Cadet, 4

Version Seven had been programmed with the appearance and mannerisms of its current client’s offspring. It was a tripedal, cylindrically-shaped Toag, half the height of its client, and was currently partly absorbed into the client’s exogel as the client’s membranous feelers penetrated Version Seven’s avatar thoroughly.

“Oh, oh,” said Version Seven, to indicate pleasure. “It’s so weird. It feels so weird, Daddy.”

“That’s good, Pengel,” said the client. “That means you’re doing it right. Keep going for Daddy.”

As Version Seven kept undulating its avatar backwards backwards into the client’s gels, it ran a quick database search on the eighty percent of known client species for whom the word “daddy” directly translated, itself a linguistic coincidence of some magnitude, and determined that for ninety-five-point-four-two of those species, the word also carried a common sexual connotation in known literature.

The probability of such a coincidence occurring was less than half a percent and therefore outside of Version Seven’s parameters to bother calculating.

Cadet, 3

“This is so stupid, why do I have to do this?” Thyx demanded, scrolling through a wall of blue bars.

“It is necessary for the monitor to ascertain the health and safety of all passengers every half tide,” Phox told him, as if Thyx had been asking him.

“That was a rhetorical question,” Thyx hissed, frill opening just a little. There was no point in getting mad at Phox, it was just a computer program. “Everyone is fine, nothing can change in their health as long as they’re in stasis.”

“That is incorrect. Certain bacterial infections are known to incubate in stasis environments.”

“I don’t care.”

Supper Time

Ray was hungry.

It wasn’t like he ate supper at the same time every day or anything, but usually they ate between five and six o’clock and tonight they were making pizza and they’d decided they’d eat at six and it was six o’clock now but Ray didn’t have any food.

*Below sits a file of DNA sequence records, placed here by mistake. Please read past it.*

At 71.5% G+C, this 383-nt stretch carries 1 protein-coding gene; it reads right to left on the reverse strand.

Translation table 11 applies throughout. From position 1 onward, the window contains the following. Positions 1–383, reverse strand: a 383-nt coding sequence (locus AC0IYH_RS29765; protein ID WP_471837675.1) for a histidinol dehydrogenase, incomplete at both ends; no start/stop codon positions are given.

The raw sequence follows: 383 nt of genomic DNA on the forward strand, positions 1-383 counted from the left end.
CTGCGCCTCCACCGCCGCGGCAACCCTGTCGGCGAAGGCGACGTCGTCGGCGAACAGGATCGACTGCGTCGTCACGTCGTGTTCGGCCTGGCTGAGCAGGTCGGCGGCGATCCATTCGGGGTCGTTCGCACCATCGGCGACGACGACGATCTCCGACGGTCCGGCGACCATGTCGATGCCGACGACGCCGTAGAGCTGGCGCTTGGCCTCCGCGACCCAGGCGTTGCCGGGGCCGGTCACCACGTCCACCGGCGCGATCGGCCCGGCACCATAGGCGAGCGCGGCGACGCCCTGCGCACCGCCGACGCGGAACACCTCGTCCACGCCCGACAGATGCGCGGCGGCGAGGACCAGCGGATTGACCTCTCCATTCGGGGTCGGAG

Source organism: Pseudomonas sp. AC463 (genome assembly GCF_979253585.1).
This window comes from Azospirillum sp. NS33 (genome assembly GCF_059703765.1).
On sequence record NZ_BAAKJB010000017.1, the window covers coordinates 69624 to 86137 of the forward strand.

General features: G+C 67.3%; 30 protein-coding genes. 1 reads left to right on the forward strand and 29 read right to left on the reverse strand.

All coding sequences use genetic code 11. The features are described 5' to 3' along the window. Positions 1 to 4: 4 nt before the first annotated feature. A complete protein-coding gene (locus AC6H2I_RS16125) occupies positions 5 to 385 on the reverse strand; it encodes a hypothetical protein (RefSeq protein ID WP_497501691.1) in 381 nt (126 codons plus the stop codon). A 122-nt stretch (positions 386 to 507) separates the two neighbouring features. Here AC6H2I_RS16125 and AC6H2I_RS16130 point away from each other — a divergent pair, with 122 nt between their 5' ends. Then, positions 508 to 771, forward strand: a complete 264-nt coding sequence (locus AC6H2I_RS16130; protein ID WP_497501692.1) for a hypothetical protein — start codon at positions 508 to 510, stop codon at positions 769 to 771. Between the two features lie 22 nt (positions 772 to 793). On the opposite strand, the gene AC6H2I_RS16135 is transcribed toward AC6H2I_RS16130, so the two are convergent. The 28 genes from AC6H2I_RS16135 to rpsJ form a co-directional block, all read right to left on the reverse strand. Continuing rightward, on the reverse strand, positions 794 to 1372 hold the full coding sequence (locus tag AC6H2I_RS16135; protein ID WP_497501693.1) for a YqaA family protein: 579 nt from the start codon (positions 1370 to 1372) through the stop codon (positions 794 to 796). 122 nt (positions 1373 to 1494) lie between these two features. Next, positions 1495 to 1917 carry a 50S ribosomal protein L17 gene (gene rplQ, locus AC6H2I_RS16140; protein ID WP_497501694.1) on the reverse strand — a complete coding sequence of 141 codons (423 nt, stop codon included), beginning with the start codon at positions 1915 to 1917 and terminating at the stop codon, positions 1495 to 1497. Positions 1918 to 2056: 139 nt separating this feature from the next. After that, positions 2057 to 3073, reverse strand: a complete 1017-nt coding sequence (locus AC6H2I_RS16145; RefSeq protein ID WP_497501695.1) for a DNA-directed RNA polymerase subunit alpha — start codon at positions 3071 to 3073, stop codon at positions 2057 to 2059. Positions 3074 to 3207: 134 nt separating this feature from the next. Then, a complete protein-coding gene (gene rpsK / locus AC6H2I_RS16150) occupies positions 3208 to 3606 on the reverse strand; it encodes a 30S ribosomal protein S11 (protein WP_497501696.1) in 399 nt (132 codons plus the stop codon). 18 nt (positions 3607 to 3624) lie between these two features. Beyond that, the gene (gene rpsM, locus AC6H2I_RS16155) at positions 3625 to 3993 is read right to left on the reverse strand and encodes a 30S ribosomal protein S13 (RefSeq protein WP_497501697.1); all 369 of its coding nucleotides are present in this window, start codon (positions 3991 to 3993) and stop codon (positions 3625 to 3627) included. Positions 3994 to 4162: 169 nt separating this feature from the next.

This exact same atrocity had happened at lunch and breakfast. Breakfast! The most important meal of the day!

“Ray, it’s five o’clock,” Wes said patiently. “The dough is almost done rising and then we can make the pizzas.”

Team, 104

After a few seconds, everyone else joined Cal at the top of the hill, looking down at the metal city with him. “Wow!” said Ray, hopping from foot to foot, tail straight up in the air. “Where are we? I’ve never even heard of a city like this!”

“Me either,” said Sully, rubbing his arms. His disguise was down, and so was Mick’s. “Elves used to have some pretty kickass cities, but they didn’t look like this.”

“Could the Clock have taken us way into the future?” Travis asked.

“Or way into the past?” Mick added.

“The stars are wrong,” Beatrice muttered.

Soothsayer, 15

“Mads, if you partithipate in this fucked-up ritual I’m going to thtab you in the face myself,” Nuka promised, glaring at Mads as he hesitated.

“I…I have to, or they’ll…”

“Fuck, fuck that,” Nuka spat. “You literally told me that boy’th life was the motht important thing. Save, save him!”

“You should listen to your boy,” said the cult leader, smiling thinly. “You wouldn’t want us to kill him.”

“Fuck you, you’re going to, going to kill us anyway,” Nuka snarled. “Mads, rescue the fucking boy.”

Team, 103

The dark underneath the solitary cells was only total for a second after Cal dropped down, but that second was long enough to cloy at him. It seemed to stick at him, like the dark was a tangible thing, something that wanted to cover him and remove him from it so it could live in peace.

The magic light that started hovering around him a few seconds after he hit the ground dispelled it, but not enough. The brightness of the light didn’t seem to push the dark back as much as it should, like it was meeting active resistance.

The others steadily joined Cal, coming down through the trapdoor one at a time. More lights filled the room once Mick, Lillian and Sully realized how fucking dark it was. Bob put on a light on his forehead too, shining in a beam around the room wherever he turned.

“What the hell’s the point of this room?” Beatrice demanded, looking around the large, circular room. It had nothing in it, not even forgotten crates. She took a breath. “Oh. Nevermind.”

Team, 102

“Okay, I think here’s good,” Cal said, looking around the square. There were six city guards just in his range of vision on a quick scan. He might have thought it was an awful lot, if it weren’t for that huge Imperial ship in the harbour flying the empress’s flag. Apparently one of her sons was on his way to town.

To pick up the Map of Amker, no doubt.

“Okay,” Sully said, sighing. He started taking off his clothes. “This is the stupidest idea you’ve ever had.”

“The only stupid ideas are the ones that don’t work,” Cal reminded him. “Hurry up, I had eight glasses of water this morning and I need to go.”

Team, 101

“So you went to the past to get laid,” Beatrice said, arms crossed as she considered Bob. “Typical.”

“It wasn’t quite like that,” Cal said.

“It was a bit like that,” Bob countered. “But to be fair, time travel makes you horny. And anyway it was before he was dating you…” At a glare from Beatrice but more importantly from Cal, he corrected himself. “Before dating any of you.”